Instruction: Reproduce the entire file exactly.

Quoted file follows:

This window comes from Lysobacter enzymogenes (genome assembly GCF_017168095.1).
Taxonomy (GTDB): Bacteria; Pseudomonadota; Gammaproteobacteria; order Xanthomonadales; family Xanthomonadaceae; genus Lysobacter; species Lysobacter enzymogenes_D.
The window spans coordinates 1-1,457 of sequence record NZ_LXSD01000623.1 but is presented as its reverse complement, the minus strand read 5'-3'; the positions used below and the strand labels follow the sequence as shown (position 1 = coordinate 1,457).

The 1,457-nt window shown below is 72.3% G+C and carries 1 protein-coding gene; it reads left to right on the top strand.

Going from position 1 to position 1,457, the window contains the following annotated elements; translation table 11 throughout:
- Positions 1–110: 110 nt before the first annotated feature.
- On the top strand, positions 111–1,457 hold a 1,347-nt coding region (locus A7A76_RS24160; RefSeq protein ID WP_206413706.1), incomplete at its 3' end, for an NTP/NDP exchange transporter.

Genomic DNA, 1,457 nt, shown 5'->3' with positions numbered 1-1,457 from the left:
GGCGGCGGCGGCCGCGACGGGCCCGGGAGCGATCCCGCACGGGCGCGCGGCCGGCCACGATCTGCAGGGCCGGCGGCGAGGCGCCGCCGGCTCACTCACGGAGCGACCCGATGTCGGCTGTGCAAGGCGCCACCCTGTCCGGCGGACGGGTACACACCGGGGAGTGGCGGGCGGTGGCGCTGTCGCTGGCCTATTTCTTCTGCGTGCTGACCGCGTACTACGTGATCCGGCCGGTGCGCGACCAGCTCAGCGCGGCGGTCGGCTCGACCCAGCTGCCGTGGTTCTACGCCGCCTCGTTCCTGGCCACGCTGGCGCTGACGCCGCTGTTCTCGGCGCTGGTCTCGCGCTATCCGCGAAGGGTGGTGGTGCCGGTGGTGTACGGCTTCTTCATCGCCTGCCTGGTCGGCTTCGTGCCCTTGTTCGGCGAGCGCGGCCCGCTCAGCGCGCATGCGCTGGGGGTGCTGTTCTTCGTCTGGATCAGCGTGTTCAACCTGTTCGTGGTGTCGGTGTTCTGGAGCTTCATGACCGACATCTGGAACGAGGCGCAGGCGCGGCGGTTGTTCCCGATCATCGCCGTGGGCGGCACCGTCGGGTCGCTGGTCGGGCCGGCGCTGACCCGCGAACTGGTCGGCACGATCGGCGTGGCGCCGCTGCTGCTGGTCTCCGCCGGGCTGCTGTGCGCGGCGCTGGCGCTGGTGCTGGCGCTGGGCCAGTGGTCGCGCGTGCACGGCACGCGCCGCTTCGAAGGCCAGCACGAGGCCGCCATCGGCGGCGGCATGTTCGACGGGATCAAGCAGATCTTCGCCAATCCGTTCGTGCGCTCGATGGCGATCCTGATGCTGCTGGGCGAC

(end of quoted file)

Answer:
This window comes from Lysobacter enzymogenes (genome assembly GCF_017168095.1).
Taxonomy (GTDB): Bacteria; Pseudomonadota; Gammaproteobacteria; order Xanthomonadales; family Xanthomonadaceae; genus Lysobacter; species Lysobacter enzymogenes_D.
The window spans coordinates 1-1,457 of sequence record NZ_LXSD01000623.1 but is presented as its reverse complement, the minus strand read 5'-3'; the positions used below and the strand labels follow the sequence as shown (position 1 = coordinate 1,457).

The 1,457-nt window shown below is 72.3% G+C and carries 1 protein-coding gene; it reads left to right on the top strand.

Going from position 1 to position 1,457, the window contains the following annotated elements; translation table 11 throughout:
- Positions 1–110: 110 nt before the first annotated feature.
- On the top strand, positions 111–1,457 hold a 1,347-nt coding region (locus A7A76_RS24160; RefSeq protein ID WP_206413706.1), incomplete at its 3' end, for an NTP/NDP exchange transporter.

Genomic DNA, 1,457 nt, shown 5'->3' with positions numbered 1-1,457 from the left:
GGCGGCGGCGGCCGCGACGGGCCCGGGAGCGATCCCGCACGGGCGCGCGGCCGGCCACGATCTGCAGGGCCGGCGGCGAGGCGCCGCCGGCTCACTCACGGAGCGACCCGATGTCGGCTGTGCAAGGCGCCACCCTGTCCGGCGGACGGGTACACACCGGGGAGTGGCGGGCGGTGGCGCTGTCGCTGGCCTATTTCTTCTGCGTGCTGACCGCGTACTACGTGATCCGGCCGGTGCGCGACCAGCTCAGCGCGGCGGTCGGCTCGACCCAGCTGCCGTGGTTCTACGCCGCCTCGTTCCTGGCCACGCTGGCGCTGACGCCGCTGTTCTCGGCGCTGGTCTCGCGCTATCCGCGAAGGGTGGTGGTGCCGGTGGTGTACGGCTTCTTCATCGCCTGCCTGGTCGGCTTCGTGCCCTTGTTCGGCGAGCGCGGCCCGCTCAGCGCGCATGCGCTGGGGGTGCTGTTCTTCGTCTGGATCAGCGTGTTCAACCTGTTCGTGGTGTCGGTGTTCTGGAGCTTCATGACCGACATCTGGAACGAGGCGCAGGCGCGGCGGTTGTTCCCGATCATCGCCGTGGGCGGCACCGTCGGGTCGCTGGTCGGGCCGGCGCTGACCCGCGAACTGGTCGGCACGATCGGCGTGGCGCCGCTGCTGCTGGTCTCCGCCGGGCTGCTGTGCGCGGCGCTGGCGCTGGTGCTGGCGCTGGGCCAGTGGTCGCGCGTGCACGGCACGCGCCGCTTCGAAGGCCAGCACGAGGCCGCCATCGGCGGCGGCATGTTCGACGGGATCAAGCAGATCTTCGCCAATCCGTTCGTGCGCTCGATGGCGATCCTGATGCTGCTGGGCGAC